As I brainstorm, day-to-day, about what my next blog post will be, I’m typically drawn to write about all the amazing things you can DO every day to live simply. I have yet to truly devote any time to writing about WHY anyone would benefit from this lifestyle. So, today, I’m going to take a few steps back and really get down to the nitty-gritty of simple living. There are SO many things to cover, that I’ve decided to break this up into a three-part series.
My intentions are to educate those of you that are just beginning to dabble in this lifestyle. I, myself, was raised in a small town, but we were not living in the “country”. We did not have a farm or even a garden really (although, now, in his retirement, my Dad has the well-established vegetable garden all the neighbor’s envy!). I was one of the few in my group of friends that had cable TV. (Remember when that was a huge luxury?) We did eat dinner together almost every night and there was a lot of cooking, not generally from scratch, though. I would say that I grew up in a typical modern household for that time. My point is that truly simple living is relatively new to me too. It’s not a lifestyle I was entirely raised knowing. I’m learning as I go as well.
It wasn’t really until my daughter was born in 2007 that I really started to dabble with simple living myself. Kids change us, no doubt about that, right? I had no idea that becoming a mother would send me in this direction. I remember many meals of frozen pizza with cheap ranch dressing, or the multiple nights a week of bar food meals and beer before she was in the picture. It happened gradually, but as we were raising our little girl and her brother, born three years later, my focus was all on them.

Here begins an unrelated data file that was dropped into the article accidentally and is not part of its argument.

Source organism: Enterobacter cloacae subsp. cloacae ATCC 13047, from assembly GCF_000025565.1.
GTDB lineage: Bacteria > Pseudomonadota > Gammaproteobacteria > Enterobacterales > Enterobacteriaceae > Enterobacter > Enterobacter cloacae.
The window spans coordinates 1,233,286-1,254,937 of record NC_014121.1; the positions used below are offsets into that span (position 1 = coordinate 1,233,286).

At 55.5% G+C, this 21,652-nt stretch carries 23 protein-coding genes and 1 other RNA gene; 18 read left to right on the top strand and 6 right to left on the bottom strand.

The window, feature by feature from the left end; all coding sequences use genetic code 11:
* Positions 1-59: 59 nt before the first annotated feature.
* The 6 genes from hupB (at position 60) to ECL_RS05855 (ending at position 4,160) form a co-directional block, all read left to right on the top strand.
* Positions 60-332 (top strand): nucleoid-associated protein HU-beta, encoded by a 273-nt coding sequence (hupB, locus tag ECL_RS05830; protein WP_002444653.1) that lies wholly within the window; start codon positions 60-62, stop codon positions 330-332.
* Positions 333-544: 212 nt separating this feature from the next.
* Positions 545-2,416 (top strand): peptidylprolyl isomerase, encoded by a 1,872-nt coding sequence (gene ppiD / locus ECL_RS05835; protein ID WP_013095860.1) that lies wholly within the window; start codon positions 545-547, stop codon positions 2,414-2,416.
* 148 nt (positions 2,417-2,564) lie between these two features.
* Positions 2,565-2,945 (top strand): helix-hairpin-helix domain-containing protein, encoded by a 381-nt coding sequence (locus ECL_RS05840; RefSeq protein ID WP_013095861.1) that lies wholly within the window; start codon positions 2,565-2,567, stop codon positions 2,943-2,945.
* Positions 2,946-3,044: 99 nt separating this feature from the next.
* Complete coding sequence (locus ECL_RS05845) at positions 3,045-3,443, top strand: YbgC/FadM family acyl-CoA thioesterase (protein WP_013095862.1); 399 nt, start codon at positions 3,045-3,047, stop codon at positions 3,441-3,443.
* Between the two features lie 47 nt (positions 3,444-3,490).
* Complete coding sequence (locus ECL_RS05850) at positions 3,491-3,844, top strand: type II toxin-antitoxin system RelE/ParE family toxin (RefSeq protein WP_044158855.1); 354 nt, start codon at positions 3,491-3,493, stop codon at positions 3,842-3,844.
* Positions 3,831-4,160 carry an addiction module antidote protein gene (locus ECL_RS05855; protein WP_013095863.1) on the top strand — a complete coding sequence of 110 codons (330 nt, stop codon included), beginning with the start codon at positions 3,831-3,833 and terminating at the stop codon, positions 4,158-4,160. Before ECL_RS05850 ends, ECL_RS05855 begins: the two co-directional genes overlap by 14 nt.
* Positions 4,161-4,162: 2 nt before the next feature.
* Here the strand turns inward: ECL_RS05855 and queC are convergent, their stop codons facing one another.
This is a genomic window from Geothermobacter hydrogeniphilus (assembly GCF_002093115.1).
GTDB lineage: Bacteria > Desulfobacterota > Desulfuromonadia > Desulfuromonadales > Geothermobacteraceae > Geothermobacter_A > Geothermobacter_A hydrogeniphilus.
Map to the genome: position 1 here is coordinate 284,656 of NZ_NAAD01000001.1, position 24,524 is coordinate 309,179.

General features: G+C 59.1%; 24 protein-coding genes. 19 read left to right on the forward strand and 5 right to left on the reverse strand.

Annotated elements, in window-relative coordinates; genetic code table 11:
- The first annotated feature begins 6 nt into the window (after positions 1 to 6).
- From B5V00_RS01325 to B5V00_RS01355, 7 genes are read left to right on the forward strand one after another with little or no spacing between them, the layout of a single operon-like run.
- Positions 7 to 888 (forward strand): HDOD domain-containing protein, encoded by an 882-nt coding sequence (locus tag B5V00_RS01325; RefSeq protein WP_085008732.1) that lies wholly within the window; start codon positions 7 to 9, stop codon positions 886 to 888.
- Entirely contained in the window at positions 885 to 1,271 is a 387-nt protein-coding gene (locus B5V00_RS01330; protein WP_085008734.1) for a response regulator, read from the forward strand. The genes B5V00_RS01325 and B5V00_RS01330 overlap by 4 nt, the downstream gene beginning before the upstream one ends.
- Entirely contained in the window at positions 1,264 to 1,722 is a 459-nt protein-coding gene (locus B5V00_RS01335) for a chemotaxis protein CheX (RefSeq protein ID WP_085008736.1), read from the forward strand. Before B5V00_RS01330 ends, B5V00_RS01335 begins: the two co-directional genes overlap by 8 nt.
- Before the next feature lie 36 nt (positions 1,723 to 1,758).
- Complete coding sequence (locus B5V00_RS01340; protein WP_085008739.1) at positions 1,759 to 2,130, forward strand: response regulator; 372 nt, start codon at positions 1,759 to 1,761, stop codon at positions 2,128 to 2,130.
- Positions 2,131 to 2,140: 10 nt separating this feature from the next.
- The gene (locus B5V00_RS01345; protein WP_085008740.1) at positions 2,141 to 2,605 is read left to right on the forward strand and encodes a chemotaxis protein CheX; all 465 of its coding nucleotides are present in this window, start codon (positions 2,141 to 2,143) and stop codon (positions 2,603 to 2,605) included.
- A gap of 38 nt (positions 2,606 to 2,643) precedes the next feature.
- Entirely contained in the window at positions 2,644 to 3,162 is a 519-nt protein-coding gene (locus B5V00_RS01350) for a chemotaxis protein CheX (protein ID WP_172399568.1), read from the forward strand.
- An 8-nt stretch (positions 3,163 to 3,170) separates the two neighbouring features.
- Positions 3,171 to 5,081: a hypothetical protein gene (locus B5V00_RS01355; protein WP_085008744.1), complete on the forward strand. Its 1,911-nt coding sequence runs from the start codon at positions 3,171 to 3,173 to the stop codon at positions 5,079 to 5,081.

I became obsessed with the food my kids ate, and the chemicals they came in contact with. Everything from cleaning supplies to anything that I put on their skin. Then, as I worked so hard to give them the best, it became apparent that the most important things in their lives are us, their parents. So, not only do we take care of them, we take care of ourselves and try to be the role models they deserve.
This is the first part of the series, and it will focus on the Health Benefits of Simple Living. This category itself is VERY broad and I could go on and on forever, but I will try to reel myself in if I need to. The reason I’m starting with this category is because this is the area where I first found myself exploring. For me, it started with food.
So, now I had this tiny little human being that we created and I find myself questioning every little thing that went into her tiny little body. Food is the #1 key to healthy, sustainable living, and the simple part factors in with where that food comes from. The ideal answer is that it came from your backyard. Like I talk about in a previous post HERE, simple does not always mean easy. Sure, growing your own food is a lot of work, but it is this basic idea that is the heart of simple living.
HEALTH BENEFITS OF SIMPLE LIVING:
- LOCALLY GROWN FOOD WINS, HANDS DOWN.
Foods from the grocery stores are anything but simple, even the produce. Let’s take a tomato, for example. let’s talk about the complicated process that tomato might go through to get from where it was grown to your plate. Depending on the time of year, that tomato might have to travel for thousands of miles before it makes it to the distribution center. From there, it then travels to the designated store. Then it might sit on the sales floor for days before it is purchased and eaten.
Produce is most nutrient rich when eaten as soon as possible from harvest. The whole time that tomato is traveling, every day, hour, and minute, that tomato is losing nutrients and flavor. If you grow your own or support a local farm with same day picked produce, the nutritional quality will no doubt be superior.
- SIMPLE LIVING LIMITS PROCESSED FOODS
My simple living lifestyle is based on being as self-sufficient as we can be. So, we may not be at the point of growing and milling our own grain or anything, but you will see me buying ingredients to make meals and snacks from scratch instead of pre-made processed foods. I do this as much as possible.
It’s pretty well-known these days that processed foods are not healthy for us. (Check out this article from TIME.COM) The sneaky truth is that many food companies have recognized this and are using their sneaky ways to trick people into thinking that THEIR processed food is indeed “healthy”.